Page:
MAC/20: Mines and Communities

Ingeniero Jacobacci reaffirms their NO to gold mining with cyanide

Published by MAC on 2005-06-23
Source: Río Negro Newspaper

Ingeniero Jacobacci reaffirms their NO to gold mining with cyanide

Nadina Moreda, Río Negro Newspaper, and CAI

Junes 12, 2005

INGENIERO JACOBACCI, ARGENTINA - Representatives of diverse social organizations met yesterday in Ingeniero Jacobacci, province of Rio Negro, Argentina, to analyze the situation in the wake of the Rio Negro provincial government rejection of the use of cyanide in mining. Environmentalists, campesinos, professionals and community members from all over Patagonia came together to intensify their struggle against open-pit mining utilizing toxic substances, to strengthen the defense of the earth and environment, and to work to ensure that regional economies enjoy the same economic and legal benefits as foreign mining companies. The meeting, held as "Assembly of Community Groups for NO to Mining Gold Using Water Mixed with Toxins in Patagonia," drew 800 persons to the town. They ratified a position respecting the decision recently made by provincial governor Miguel Saiz to prohibit gold mining with cyanide.

"The governor's decision is corageous and it signifies an advance, but much remains to be done," stated the assembly. They consider it imperative that the posture of Governor Saiz be promoted and carried out throughout Patagonia and the rest of the country, and are urging legislation which would prohibit future possibility of this type of mining or any other utilizing water mixed with toxins, and the immediate suspension of authorization of prospecting and exploration work because of the associated environmental damages. They also rejected and denounced current national mining laws as detrimental to the interests of the Argentine people.

The meeting lasted more than four hours. Testimonies were heard from former mining company employees, from members of indigenous communities and from engineers presenting about cyanide and its use and dangers.

The meeting was opened by a theatre piece put on by Murga Trocha Mocha, a community theatre group composed of childen and youth of Jacobacci, who parodied the situation in the community and the promises which have come out of the mouths of the Canadian mining company Aquiline Resources.

Community member María Torres opened the discussion in her native tounge of Mapuche, welcoming and saluting those present for having traveled far to attend: "We are going to tell them NO to the mines. I am a small producer, and I feel hurt... I am going to defend the earth as far as I can. These brothers who have sold out the earth -- it is like they had sold their own mother, and no-one would could possibly sell their own mother..." she said emotionally.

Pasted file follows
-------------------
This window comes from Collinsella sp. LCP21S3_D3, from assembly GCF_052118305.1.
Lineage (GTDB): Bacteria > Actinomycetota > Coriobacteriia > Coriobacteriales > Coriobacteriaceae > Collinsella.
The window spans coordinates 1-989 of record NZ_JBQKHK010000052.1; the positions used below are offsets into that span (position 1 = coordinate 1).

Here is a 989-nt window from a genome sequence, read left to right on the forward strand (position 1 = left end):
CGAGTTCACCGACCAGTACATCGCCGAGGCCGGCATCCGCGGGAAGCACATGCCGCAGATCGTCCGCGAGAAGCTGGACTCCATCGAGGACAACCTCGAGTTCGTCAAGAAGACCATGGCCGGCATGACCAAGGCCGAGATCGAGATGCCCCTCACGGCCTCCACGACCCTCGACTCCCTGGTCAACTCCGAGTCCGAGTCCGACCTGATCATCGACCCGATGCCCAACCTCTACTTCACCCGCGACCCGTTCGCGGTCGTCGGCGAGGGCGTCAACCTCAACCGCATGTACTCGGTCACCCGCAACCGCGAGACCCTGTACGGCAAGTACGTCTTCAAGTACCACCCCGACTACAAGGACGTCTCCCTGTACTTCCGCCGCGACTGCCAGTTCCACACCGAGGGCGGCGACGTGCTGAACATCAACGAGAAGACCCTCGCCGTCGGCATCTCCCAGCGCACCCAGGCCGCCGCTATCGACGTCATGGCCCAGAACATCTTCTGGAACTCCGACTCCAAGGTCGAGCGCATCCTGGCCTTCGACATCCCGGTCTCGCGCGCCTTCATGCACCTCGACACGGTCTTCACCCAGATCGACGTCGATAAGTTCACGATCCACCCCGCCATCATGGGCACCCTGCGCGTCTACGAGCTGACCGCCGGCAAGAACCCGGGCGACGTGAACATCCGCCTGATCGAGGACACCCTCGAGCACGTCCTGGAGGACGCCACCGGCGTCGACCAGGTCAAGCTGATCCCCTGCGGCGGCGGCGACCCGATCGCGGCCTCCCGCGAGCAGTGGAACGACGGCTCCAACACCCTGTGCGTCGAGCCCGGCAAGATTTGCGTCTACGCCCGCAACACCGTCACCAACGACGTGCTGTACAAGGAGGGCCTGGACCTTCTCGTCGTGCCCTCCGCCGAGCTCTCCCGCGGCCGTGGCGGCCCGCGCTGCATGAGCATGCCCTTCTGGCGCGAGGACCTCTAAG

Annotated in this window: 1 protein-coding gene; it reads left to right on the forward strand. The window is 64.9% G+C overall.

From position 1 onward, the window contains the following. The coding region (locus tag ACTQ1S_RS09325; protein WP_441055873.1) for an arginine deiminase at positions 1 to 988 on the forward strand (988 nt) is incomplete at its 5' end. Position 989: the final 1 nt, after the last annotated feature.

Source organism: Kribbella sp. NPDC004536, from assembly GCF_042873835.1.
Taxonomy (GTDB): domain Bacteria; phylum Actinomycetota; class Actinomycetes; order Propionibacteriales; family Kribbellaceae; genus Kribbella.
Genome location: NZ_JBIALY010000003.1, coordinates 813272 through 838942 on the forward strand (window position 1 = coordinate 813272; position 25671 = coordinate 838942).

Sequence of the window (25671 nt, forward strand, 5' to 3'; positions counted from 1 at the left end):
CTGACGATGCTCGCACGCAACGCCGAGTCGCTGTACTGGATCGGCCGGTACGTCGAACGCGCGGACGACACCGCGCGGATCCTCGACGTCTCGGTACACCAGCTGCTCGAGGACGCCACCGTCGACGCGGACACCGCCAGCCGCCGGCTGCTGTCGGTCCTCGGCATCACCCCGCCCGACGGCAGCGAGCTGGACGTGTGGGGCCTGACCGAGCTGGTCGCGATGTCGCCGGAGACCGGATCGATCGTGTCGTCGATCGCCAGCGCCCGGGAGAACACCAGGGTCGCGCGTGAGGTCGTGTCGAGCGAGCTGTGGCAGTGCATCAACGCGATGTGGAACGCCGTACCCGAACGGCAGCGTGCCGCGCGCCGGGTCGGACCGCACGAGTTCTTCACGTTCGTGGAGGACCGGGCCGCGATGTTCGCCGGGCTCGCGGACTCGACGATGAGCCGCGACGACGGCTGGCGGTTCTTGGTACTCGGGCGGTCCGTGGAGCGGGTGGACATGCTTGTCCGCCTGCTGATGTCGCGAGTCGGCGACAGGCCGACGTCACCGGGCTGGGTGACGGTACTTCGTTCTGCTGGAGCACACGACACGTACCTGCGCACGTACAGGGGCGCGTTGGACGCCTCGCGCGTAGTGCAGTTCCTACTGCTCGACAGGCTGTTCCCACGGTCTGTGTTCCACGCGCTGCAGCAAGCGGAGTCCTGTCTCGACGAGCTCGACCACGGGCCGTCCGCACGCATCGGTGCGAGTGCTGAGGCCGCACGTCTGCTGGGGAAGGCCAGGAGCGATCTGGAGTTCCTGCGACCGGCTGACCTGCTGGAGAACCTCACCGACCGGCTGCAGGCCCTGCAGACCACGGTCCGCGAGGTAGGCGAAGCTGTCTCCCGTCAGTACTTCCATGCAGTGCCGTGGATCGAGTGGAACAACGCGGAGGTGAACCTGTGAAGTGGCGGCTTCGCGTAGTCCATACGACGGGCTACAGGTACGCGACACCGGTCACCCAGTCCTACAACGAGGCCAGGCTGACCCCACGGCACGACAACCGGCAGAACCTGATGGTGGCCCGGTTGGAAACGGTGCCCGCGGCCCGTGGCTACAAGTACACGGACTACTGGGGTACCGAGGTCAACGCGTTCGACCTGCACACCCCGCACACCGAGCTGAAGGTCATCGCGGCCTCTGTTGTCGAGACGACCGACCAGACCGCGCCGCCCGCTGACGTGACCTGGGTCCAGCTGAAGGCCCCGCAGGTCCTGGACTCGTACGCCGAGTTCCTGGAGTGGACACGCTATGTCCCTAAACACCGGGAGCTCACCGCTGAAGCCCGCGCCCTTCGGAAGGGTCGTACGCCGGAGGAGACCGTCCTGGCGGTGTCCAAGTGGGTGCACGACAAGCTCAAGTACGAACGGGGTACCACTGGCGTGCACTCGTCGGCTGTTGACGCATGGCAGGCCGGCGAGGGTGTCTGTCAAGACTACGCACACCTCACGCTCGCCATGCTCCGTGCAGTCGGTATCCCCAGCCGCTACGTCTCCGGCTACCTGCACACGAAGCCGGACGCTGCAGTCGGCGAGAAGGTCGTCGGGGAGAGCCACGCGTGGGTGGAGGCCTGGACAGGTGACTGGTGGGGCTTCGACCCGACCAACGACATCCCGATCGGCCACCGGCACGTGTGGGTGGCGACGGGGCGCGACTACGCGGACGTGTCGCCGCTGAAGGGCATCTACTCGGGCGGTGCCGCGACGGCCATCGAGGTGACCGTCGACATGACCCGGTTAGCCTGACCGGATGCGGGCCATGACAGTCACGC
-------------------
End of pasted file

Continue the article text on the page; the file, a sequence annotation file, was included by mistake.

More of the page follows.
There followed testimonies by ex-employees of Aquiline. "I worked with Cuguru (a geologist in charge of the Calcatreu project) and he promised me work but in the end he didn't carry out his promise."

Humberto Kadomoto, member of the Autonomous Neighbors of Esquel, based his presentation on the impact produced by large-scale mining activity in Argentina. "They have guaranteed a program of economic benefits and very low taxes to mining firms, such as tax breaks for 30 years and a 3% maximum in royalties. In play are 25 million ounces of gold, which adds up to $10 billion dollars, which is 582 times the budget of Bariloche or 980 times the budget of Esquel. The companies promise $750 million in investment, and with extraction costs averaging $133 per ounce, this leaves them with expected earnings of $6.5 billion dollars. We have the moral obligation to prevent them from taking this away, and to make them to leave..." he reflected.

Andrés Dimitrui, professor and researcher at Comahue University, said that "Gov. Saiz did what all politicians should do, he did what the Community Assembly called for, we ourselves must show the politicans the steps they must take in order to stop this plunder. As we have seen here, cyanide isn't the only problem: This idea that plundering gold is something good, it has to be turned around. We keep contributing to the wealth and happiness of foreign stock-markets, this hemorrhage must be stopped, this stage must be made history, and we have to stop the other forms of plunder to which we have almost become accustomed."

On it's part, the CAI (Consejo Asesor Indígena, or Indigenous Council), issued a communique affirming that "Governor Saiz has officially expressed the rejection of mining with cyanide. With this in mind, all the different sectors and organizations here must be alert to any of the forms of deception and trickery which might be used to fool us. But in the face of advances of the mining companies, supported by governments, a surge of distinct and varying expressions, and actions of resistance are emerging, and these are crucial for building consciousness and organization. We believe that this is the path that we must keep following together, all of the groups and sectors which have suffered from the politics that have tried to pillage us."

 

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